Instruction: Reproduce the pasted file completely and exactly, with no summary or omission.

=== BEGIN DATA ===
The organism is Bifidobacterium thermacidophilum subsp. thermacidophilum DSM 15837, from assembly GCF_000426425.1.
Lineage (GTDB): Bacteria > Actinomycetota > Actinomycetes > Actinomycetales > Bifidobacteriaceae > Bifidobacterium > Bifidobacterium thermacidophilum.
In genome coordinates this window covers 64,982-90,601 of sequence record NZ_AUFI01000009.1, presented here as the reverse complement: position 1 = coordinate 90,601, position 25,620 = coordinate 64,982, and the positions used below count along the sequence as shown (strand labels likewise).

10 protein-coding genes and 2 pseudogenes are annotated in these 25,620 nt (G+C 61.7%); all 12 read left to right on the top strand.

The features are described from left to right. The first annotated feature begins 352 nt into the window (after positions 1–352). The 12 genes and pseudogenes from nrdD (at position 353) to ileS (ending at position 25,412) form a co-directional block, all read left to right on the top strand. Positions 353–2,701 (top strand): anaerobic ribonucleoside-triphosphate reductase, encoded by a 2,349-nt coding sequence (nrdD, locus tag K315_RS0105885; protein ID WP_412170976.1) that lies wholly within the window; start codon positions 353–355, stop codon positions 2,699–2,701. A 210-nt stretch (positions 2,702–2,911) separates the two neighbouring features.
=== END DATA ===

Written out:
The organism is Bifidobacterium thermacidophilum subsp. thermacidophilum DSM 15837, from assembly GCF_000426425.1.
Lineage (GTDB): Bacteria > Actinomycetota > Actinomycetes > Actinomycetales > Bifidobacteriaceae > Bifidobacterium > Bifidobacterium thermacidophilum.
In genome coordinates this window covers 64,982-90,601 of sequence record NZ_AUFI01000009.1, presented here as the reverse complement: position 1 = coordinate 90,601, position 25,620 = coordinate 64,982, and the positions used below count along the sequence as shown (strand labels likewise).

10 protein-coding genes and 2 pseudogenes are annotated in these 25,620 nt (G+C 61.7%); all 12 read left to right on the top strand.

The features are described from left to right. The first annotated feature begins 352 nt into the window (after positions 1–352). The 12 genes and pseudogenes from nrdD (at position 353) to ileS (ending at position 25,412) form a co-directional block, all read left to right on the top strand. Positions 353–2,701 (top strand): anaerobic ribonucleoside-triphosphate reductase, encoded by a 2,349-nt coding sequence (nrdD, locus tag K315_RS0105885; protein ID WP_412170976.1) that lies wholly within the window; start codon positions 353–355, stop codon positions 2,699–2,701. A 210-nt stretch (positions 2,702–2,911) separates the two neighbouring features.